Smart meters are amassing reams of data that, when effectively analyzed and applied, can help energy consumers at all levels -- residential, commercial and industrial -- cut down on both their consumption and their bills. And social media, backed by strong analytics, may prove to be an effective tool for delivering efficiency improvements.

Using the Data

Managers of large buildings, campuses or other facilities can significantly reduce operating costs by cutting down on their energy consumption. While smart meters are now providing data that can allow consumers to pinpoint prime targets for energy-efficiency measures, making sense of all that data is not as simple as collecting it, which could pose an obstacle to consumers’ ability to use it effectively.

“A massive amount of data has become really accessible, for the first time, to us,” said Paul Bardon, Honeywell Building Solutions Vice-President of Global Marketing, at the Honeywell Users Group (HUG) conference in Phoenix, Arizona this week. “How do you use this data to actually either make a building more efficient or make the operators more effective so they can make the building more efficient?”

“Managing that information and that data is the next big frontier for this industry,” Bardon said.

The Social Building

HBS plans to bring social networking products to market in the next twelve to eighteen months to help manage that information flow and deliver it in a way that enhances both the speed and efficiency of identifying and responding to opportunities for on-site energy efficiency improvements.

HBS’ solutions seek to transform a “smart” building into a “social” one -- one that provides real-time, accessible information on operational performance. The idea of Facebook-style status updates from a building or an energy-intensive piece of equipment might raise some eyebrows. But it also may represent a practical means of helping facilities to manage their energy consumption.

“These buildings are not static objects. They are constantly changing,” said Datta Godbole, Vice President of Engineering and Chief Technology office for HBS. A malfunction or skewed setting can significantly hamper the energy efficiency of a boiler, for example. And “wasting energy is wasting money," Godbole added.

HBS’ "social building" solutions will entail a Command Center application backed by a Honeywell analyst support team and two-way communications to connect facility management teams both to Honeywell analytics experts and energy end-users. The latter will be able to report environmental conditions (such as "too hot" or "too cold") directly to the facility via mobile device.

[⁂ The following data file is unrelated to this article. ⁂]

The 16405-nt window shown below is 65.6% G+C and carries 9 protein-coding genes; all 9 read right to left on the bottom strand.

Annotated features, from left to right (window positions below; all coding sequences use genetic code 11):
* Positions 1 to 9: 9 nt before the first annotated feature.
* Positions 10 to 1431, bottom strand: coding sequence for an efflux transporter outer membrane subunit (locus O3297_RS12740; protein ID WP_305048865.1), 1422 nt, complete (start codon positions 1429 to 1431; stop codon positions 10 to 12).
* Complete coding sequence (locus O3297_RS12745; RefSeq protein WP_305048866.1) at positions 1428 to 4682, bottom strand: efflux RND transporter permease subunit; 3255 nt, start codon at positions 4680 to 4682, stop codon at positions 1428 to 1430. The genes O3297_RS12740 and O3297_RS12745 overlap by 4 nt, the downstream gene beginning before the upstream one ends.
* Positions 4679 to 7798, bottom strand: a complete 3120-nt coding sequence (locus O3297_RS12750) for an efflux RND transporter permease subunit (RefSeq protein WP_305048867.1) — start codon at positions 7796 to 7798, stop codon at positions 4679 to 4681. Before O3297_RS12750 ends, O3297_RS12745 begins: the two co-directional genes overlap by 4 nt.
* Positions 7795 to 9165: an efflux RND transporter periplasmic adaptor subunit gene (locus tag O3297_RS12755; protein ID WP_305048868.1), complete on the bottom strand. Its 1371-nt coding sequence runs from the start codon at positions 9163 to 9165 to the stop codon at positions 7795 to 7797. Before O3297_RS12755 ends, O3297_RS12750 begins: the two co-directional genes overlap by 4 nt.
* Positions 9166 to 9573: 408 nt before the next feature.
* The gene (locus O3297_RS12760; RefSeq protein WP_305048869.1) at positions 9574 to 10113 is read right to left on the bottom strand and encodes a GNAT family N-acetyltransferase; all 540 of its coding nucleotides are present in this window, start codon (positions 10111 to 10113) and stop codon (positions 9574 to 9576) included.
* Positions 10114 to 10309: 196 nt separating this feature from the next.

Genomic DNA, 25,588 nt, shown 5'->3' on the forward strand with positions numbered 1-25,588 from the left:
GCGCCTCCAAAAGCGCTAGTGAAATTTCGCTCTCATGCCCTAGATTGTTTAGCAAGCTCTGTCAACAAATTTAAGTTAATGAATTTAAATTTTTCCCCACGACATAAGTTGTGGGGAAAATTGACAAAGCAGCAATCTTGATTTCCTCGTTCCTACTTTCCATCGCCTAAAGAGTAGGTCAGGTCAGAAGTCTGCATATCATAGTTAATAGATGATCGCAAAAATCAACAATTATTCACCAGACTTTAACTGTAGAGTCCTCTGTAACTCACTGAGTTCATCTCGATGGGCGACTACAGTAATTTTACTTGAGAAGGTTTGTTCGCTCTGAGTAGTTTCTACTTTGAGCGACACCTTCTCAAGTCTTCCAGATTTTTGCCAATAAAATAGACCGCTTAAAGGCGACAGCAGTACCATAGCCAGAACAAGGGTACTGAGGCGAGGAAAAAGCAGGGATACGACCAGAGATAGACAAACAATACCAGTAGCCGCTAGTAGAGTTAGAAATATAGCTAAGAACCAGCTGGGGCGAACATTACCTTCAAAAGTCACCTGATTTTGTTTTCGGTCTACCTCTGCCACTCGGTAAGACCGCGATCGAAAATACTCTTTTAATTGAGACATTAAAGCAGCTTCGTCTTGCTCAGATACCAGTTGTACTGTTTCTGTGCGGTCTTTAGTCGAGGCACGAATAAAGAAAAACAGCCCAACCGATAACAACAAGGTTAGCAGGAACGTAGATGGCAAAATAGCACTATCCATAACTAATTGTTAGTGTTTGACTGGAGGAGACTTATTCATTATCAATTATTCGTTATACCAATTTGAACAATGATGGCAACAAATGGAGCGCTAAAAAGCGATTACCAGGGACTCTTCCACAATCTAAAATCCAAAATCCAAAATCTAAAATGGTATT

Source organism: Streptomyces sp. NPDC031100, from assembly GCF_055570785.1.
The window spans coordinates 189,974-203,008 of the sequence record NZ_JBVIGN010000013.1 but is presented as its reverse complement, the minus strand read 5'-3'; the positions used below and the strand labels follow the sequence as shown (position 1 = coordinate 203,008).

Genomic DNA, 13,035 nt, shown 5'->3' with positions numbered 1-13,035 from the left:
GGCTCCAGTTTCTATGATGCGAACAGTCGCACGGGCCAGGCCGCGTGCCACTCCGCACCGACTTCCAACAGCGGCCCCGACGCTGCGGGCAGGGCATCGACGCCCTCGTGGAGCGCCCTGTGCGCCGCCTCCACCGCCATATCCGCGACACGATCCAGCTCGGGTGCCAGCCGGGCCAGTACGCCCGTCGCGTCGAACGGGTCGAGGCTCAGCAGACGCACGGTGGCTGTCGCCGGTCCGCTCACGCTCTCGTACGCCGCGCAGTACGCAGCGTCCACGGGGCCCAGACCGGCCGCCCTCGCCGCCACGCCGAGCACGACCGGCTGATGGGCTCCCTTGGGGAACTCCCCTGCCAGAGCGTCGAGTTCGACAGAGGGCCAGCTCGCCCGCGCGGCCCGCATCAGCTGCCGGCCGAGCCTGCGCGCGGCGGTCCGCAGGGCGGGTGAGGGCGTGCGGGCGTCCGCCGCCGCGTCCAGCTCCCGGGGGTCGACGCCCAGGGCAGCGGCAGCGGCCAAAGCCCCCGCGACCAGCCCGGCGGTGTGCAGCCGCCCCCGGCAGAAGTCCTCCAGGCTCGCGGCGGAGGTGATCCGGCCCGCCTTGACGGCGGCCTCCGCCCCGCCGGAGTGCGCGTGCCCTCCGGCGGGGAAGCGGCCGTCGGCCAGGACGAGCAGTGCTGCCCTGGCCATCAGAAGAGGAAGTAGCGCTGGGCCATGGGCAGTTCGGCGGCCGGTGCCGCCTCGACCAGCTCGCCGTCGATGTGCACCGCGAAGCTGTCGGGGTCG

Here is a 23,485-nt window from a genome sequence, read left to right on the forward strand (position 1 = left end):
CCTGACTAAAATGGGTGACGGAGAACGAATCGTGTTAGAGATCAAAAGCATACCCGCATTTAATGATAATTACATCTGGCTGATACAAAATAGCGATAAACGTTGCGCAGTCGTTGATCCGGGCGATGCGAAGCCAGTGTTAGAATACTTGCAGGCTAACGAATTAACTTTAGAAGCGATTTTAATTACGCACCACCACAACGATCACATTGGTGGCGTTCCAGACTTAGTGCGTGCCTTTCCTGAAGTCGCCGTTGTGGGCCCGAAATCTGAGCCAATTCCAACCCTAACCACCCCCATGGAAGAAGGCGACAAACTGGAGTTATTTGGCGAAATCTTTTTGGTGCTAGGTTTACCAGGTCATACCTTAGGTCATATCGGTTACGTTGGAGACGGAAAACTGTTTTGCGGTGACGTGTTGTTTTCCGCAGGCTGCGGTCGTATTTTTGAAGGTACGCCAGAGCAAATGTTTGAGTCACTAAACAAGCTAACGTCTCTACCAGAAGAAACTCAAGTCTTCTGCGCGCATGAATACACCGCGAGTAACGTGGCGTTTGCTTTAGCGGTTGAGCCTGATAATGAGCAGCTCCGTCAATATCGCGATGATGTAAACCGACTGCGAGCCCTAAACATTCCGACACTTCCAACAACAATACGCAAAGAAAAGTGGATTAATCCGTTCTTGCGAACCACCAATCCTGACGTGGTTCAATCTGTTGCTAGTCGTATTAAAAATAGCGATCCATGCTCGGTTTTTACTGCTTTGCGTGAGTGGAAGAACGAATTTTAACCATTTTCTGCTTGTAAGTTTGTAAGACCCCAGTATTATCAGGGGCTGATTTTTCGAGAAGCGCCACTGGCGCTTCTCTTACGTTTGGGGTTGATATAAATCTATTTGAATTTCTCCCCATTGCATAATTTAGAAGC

The Command Center will include a dashboard that offers user-friendly data displays, such as graphs of energy consumption over time, which allow for remote monitoring of energy use from an office computer, tablet or smart phone. Not only can you see where energy is being spent, you can see the benefits of conservation or efficiency measures, as well as anomalies, such as energy usage levels that fall outside of norms or expectations.

The Command Center will also offer service alerts via communications feed from a controller connected to a social network. The alert specifies the potential problem area, and provides additional detail on the nature of the problem when prompted, as well as the option to request Honeywell assistance. A customer can also set energy consumption thresholds for specific assets that trigger alerts if exceeded.

“This is information coming to you directly from your social network. It’s live,” Godbole said.

The Command Center application will be offered as a bundle with Attune, an HBS analytics service that assists with evaluation of a site’s data. Attune will add another layer of efficiency enhancement -- and potentially cost-cutting -- through remote monitoring and analysis of how facilities are operating.

“When the people in our Attune optimization center see the data, see the analytics, and they can start to make correlations, that’s when they start to see things that your control team or your building operations team isn’t seeing every day,” said Colm Lennon, HBS Service and Energy Offerings Director.

Attune analysts can help to eliminate the “false positives” among the anomalies that may appear in energy consumption data. “HBS Attune can help evaluate whether an anomaly is actionable,” Lennon said. “Some depend on judgement.”

And by cutting out at least a portion of the need for on-site evaluation, Attune analysts can substantially speed up the process of responding to a problem. “Traditionally, you had HBS people on-site or dispatched to a site,” Lennon said. But “that’s leaving money on the table. In the time between when someone reports a problem and the time we get there, you’re losing potential energy savings," Lennon said.


Editor's note: This article is reposted in its original form from Breaking Energy. Author credit goes to Conway Irwin.